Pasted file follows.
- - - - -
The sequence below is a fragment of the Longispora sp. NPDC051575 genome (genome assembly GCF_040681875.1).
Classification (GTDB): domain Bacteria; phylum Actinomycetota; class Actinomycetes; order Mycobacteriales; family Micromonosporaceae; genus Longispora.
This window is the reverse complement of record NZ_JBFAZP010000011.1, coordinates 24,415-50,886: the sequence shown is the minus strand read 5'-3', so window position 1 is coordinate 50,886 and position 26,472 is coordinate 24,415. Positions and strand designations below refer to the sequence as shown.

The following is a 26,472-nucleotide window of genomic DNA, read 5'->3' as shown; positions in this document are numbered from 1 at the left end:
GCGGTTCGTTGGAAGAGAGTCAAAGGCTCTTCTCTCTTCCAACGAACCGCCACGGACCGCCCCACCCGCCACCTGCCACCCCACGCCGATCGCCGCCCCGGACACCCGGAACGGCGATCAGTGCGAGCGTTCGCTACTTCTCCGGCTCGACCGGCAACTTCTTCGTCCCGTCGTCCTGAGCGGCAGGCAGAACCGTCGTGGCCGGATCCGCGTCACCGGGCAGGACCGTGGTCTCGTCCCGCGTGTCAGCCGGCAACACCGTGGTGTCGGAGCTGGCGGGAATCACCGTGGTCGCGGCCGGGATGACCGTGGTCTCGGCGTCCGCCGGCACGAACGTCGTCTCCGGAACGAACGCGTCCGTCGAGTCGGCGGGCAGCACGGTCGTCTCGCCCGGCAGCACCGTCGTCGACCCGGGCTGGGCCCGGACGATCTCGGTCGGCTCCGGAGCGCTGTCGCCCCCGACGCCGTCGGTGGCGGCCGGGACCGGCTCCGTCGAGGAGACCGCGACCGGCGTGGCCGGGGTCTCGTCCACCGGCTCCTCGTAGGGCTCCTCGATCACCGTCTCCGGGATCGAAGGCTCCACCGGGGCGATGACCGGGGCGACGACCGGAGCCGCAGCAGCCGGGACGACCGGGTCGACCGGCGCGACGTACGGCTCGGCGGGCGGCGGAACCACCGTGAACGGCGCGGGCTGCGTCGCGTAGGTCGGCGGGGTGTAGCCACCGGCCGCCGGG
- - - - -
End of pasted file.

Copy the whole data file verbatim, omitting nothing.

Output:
The sequence below is a fragment of the Longispora sp. NPDC051575 genome (genome assembly GCF_040681875.1).
Classification (GTDB): domain Bacteria; phylum Actinomycetota; class Actinomycetes; order Mycobacteriales; family Micromonosporaceae; genus Longispora.
This window is the reverse complement of record NZ_JBFAZP010000011.1, coordinates 24,415-50,886: the sequence shown is the minus strand read 5'-3', so window position 1 is coordinate 50,886 and position 26,472 is coordinate 24,415. Positions and strand designations below refer to the sequence as shown.

The following is a 26,472-nucleotide window of genomic DNA, read 5'->3' as shown; positions in this document are numbered from 1 at the left end:
GCGGTTCGTTGGAAGAGAGTCAAAGGCTCTTCTCTCTTCCAACGAACCGCCACGGACCGCCCCACCCGCCACCTGCCACCCCACGCCGATCGCCGCCCCGGACACCCGGAACGGCGATCAGTGCGAGCGTTCGCTACTTCTCCGGCTCGACCGGCAACTTCTTCGTCCCGTCGTCCTGAGCGGCAGGCAGAACCGTCGTGGCCGGATCCGCGTCACCGGGCAGGACCGTGGTCTCGTCCCGCGTGTCAGCCGGCAACACCGTGGTGTCGGAGCTGGCGGGAATCACCGTGGTCGCGGCCGGGATGACCGTGGTCTCGGCGTCCGCCGGCACGAACGTCGTCTCCGGAACGAACGCGTCCGTCGAGTCGGCGGGCAGCACGGTCGTCTCGCCCGGCAGCACCGTCGTCGACCCGGGCTGGGCCCGGACGATCTCGGTCGGCTCCGGAGCGCTGTCGCCCCCGACGCCGTCGGTGGCGGCCGGGACCGGCTCCGTCGAGGAGACCGCGACCGGCGTGGCCGGGGTCTCGTCCACCGGCTCCTCGTAGGGCTCCTCGATCACCGTCTCCGGGATCGAAGGCTCCACCGGGGCGATGACCGGGGCGACGACCGGAGCCGCAGCAGCCGGGACGACCGGGTCGACCGGCGCGACGTACGGCTCGGCGGGCGGCGGAACCACCGTGAACGGCGCGGGCTGCGTCGCGTAGGTCGGCGGGGTGTAGCCACCGGCCGCCGGG